Shubnum Khan is a South African author and artist. Her first novel, Onion Tears, was shortlisted for the Penguin Prize for African Writing and the University of Johannesburg Debut Prize for Writing in English. She has followed that up with her latest book titled, How I Accidentally Became a Global Stock Photo. In this Q&A, Shubnum reflects on writing this book, why she choose this title, and the South African authors that she will take with her to the Himalayas.
Question: First, congratulations on your latest book. How has the feedback been from the general public since it was released?
Thank you! Well it’s not even been a month yet since it’s out so I can’t say for certain but so far the reception seems to be warm and I’ve had positive feedback which I’m thrilled about.
Question: The title, How I Accidentally Became a Global Stock Photo, what inspired you to go with that title?
The book is a collection of strange stories and adventures and the story of how I accidentally became a global stock photo is certainly the most bizarre one. Also, since that story received a lot of media coverage, we thought it may be a story that readers would recognise when picking up the book.
Question: The book focuses on both your early childhood and your travelling experiences across the world. Talk to us about the process of how you decided which stories to share and which not?
I made a list of stories that stood out in my life – ones that I felt particularly passionate about. Looking back, now that I have a clearer structure of the book I wish I had added a few more because I see now it’s not only a story about funny adventures but also a story about a girl and her relationship with the world.
Question: You mention marriage many times in the book. As a single Indian woman, do you think that there’s too much pressure placed on single women to get married than to men in the Indian community?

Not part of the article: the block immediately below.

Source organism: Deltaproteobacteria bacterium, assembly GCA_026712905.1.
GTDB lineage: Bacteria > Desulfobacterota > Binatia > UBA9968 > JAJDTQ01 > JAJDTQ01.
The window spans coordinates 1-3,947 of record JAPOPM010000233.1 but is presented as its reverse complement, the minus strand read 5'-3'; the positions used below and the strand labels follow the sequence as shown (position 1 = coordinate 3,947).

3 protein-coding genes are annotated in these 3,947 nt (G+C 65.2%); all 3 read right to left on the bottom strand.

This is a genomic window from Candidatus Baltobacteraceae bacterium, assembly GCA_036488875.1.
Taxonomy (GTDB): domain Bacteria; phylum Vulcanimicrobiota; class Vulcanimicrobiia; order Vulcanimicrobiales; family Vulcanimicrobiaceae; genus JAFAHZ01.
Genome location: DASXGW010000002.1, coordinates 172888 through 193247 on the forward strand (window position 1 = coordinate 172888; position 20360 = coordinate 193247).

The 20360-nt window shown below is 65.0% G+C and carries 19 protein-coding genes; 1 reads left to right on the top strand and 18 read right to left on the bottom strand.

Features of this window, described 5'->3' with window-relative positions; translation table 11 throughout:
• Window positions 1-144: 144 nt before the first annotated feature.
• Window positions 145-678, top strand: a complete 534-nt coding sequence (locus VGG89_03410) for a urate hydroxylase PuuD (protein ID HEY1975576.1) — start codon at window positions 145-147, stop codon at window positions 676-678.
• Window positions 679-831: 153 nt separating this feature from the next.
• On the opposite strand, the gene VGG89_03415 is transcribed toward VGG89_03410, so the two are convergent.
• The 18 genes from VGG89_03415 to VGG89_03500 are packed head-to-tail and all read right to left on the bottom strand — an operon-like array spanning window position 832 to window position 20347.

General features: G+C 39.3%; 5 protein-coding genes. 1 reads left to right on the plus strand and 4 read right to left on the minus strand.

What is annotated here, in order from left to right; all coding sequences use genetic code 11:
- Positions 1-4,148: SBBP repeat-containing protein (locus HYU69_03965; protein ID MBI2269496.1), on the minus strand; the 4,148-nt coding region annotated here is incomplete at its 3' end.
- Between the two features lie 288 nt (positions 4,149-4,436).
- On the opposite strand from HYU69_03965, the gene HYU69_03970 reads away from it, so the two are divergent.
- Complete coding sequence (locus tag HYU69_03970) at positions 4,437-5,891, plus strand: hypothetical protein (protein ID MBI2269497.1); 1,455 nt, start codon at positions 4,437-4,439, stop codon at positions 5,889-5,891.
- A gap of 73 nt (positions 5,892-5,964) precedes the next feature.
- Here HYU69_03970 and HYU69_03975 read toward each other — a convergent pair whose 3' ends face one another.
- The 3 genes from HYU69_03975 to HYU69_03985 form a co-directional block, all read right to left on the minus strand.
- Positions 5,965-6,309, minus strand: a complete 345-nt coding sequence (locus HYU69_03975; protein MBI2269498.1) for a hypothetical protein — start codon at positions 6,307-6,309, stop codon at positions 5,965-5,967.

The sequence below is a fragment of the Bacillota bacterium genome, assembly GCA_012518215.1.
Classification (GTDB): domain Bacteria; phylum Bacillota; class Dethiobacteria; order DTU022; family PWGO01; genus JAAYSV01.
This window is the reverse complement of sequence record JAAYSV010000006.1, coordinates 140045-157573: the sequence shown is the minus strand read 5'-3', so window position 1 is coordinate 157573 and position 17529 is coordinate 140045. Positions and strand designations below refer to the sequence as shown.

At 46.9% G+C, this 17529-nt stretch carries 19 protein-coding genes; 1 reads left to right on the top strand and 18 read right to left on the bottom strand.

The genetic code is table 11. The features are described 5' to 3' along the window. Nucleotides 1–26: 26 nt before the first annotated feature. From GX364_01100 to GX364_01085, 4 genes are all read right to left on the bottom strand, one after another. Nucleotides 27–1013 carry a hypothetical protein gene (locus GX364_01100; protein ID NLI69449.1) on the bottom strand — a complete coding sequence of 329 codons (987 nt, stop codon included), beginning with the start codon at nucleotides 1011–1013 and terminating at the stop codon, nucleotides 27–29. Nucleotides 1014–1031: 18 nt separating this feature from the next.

Yes, on women in general and then particularly women in my community. It’s almost as if you’re raised from childhood to only be a wife and mother and of course, women are so much more than that. Men do have pressure but women seem to have it from as young as 16 and it’s just exhausting, especially when things don’t work out that way. Let people exist without making them feel as if their life is worthless without a partner.
Question: With all the places you have travelled to, whether it be New York for writing residency, teaching children in a remote village in the Himalayas, becoming a bride on a rooftop in Shanghai, Delhi, New Mexico, what lesson (s) have you learnt about humanity and people in general?
Every single moment is a wonder and nothing should be taken for granted. All people want to do is connect with one another and a little kindness goes a long, long way.
Question: If you have to travel with three South African authors to a village in the Himalayas, who will you take with you and why them?
Haha! This is a cool question. I’m going to be very strategic about this because it’s about survival. Zukiswa Wanner because she knows how everything works and I can learn so much from her and if anyone is going to figure out how we get rid of fleas it would probably be her. Thando Mgqolozana, because he has vision and can build anything and I feel like we would have libraries and a book festival on the mountain before we left. Paige Nick, because she would give me straight talks when I feel my resolve weaken and she would keep me laughing whenever I want to cry. Also I have to add a fourth – Gabeba Baderoon, because I feel like she would keep us all calm and collected on the mountain.
Question: What message to have for young women who would like to publish their work one day?
Read as much as you can of everything you can get hold of. You don’t even have to really go for classes to learn how to write a novel – you just have to read as much as you can and it will help you find your own voice.
Question: Should your readers expect any book from you anytime soon?
I’m working on a magic realism novel set in Durban and I’m hoping to finish that this year so fingers crossed we get that out soon in the world.